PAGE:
Poland is the largest country in the CEE region with a population of 38 million and the only country in Europe that registered positive growth in 2009 following the financial crisis. While the Poles lack an official AI strategy, the government is actively consulting the scientific community to foster the growth of AI in Poland.
The top 10 AI startups in Poland managed to raise $58 million in funding, on par with Denmark. Use cases include business intelligence, fraud prevention, industrial IoT, and air pollution measurement to name a few. To counter limited visibility, Polish startups are expanding internationally at an early stage, just like their counterparts in Spain and the broader CEE region.
Once the center of culture and science and the core of the Ottoman Empire, Turkey used to be a true world leader. This is still evident to any tourist who experiences the richness of Istanbul. Modern Turkey is similar to the Central European countries in that it offers a well-educated and economical workforce for global corporates to
prey on work with.
As one would expect, some of these well-educated citizens decide to leave corporate slavery and become entrepreneurs which contributes to a budding startup ecosystem. The Turkish government is still in the process of formulating their AI strategy, and in the meantime, the private sector is actively looking for niche use cases to apply AI algorithms to. The top 10 AI startups in Turkey are developing solutions for fashion (Turkey has a thriving textile manufacturing industry), gaming, retail store audits, IoT for energy, home energy management, and more. Available funding is sparse, but Turkish startups still manage to compete with Western counterparts by running lean and executing quickly and flawlessly.
Russia is a strange outlier in the global AI race. With a fearless leader at the helm and some of the most beautiful women on the planet, it is one of the world powers quietly shaping global policies. While Mr. Putin believes artificial intelligence will be the key to global supremacy, Russia’s contributions to the global AI race have been very low-key so far – at least in the private sector. A growing number of public-private partnerships and the involvement of the Russian Ministry of Defense in AI projects might provide an added boost. As will Russia’s national AI strategy released in October 2019. The strategy aims to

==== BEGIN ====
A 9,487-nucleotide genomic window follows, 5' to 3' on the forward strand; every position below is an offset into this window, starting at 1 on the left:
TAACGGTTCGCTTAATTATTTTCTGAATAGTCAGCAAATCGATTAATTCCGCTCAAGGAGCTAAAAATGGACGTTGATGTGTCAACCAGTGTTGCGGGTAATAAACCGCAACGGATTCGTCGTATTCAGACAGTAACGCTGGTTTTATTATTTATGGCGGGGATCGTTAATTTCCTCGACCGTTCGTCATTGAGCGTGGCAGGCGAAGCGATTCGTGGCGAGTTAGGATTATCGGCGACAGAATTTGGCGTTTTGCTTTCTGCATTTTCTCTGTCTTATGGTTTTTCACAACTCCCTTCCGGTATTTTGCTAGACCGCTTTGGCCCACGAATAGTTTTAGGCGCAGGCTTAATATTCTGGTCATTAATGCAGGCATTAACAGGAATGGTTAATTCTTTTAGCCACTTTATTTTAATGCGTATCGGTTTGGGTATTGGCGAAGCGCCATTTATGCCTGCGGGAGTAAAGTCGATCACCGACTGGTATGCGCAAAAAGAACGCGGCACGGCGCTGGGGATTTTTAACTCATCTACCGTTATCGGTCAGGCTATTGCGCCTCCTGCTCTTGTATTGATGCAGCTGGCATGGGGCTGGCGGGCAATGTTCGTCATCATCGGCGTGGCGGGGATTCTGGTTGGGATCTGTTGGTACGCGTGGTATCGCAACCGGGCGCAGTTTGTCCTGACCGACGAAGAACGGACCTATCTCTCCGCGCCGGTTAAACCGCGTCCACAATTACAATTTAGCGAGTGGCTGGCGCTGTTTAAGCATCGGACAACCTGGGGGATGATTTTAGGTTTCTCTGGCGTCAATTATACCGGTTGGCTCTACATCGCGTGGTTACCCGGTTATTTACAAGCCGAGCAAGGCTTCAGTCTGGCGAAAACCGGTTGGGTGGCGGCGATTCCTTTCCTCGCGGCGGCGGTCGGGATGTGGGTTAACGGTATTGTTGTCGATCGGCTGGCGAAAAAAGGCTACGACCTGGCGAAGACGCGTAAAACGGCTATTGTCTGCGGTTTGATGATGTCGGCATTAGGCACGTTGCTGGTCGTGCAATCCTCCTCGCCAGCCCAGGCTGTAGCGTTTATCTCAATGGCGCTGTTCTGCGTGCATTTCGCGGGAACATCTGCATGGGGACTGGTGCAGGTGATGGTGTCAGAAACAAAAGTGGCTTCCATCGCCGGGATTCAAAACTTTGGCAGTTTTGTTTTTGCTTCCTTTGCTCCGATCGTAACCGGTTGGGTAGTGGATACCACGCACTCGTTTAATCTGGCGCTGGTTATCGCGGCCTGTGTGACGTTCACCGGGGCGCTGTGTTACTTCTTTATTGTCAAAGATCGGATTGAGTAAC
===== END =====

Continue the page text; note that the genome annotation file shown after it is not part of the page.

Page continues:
- Improve the availability and quality of data
- Increase the availability of hardware
- Create appropriate standards and a regulatory system that guarantees public safety and stimulates the development of AI technologies
When we looked at the top 10 Russian AI startups in June 2018, we found that four out of the top 10 were active in computer vision and two were dedicated to robotics. Funding was less than $30 million collectively which is surprising considering Russia has a relatively well-developed venture capital ecosystem as well as a deep talent pool of IT developers. Maybe that’s why two out of the top 10 startups relocated outside of Russia at the earliest opportunity. It is important to note we covered the country prior to the launch of its national AI strategy, and we’ll likely to be back to
drink vodka and ogle their women do more scouting for talented tech startups.
Top AI Startups in Africa
Africa is a forgotten continent for many of us – whatever happens there, it barely makes the news. She lives in our minds as the place of colorful dresses, drum music, and the Lion King, or for more informed people, a place of many underdeveloped nations living in poverty. The truth is, you can’t stereotype such a complex place. Africa is a continent of 1.2 billion people who live in 54 countries, half of which are dictatorships. Some of these places are rife with corruption, civil unrest, underdevelopment, and deep poverty.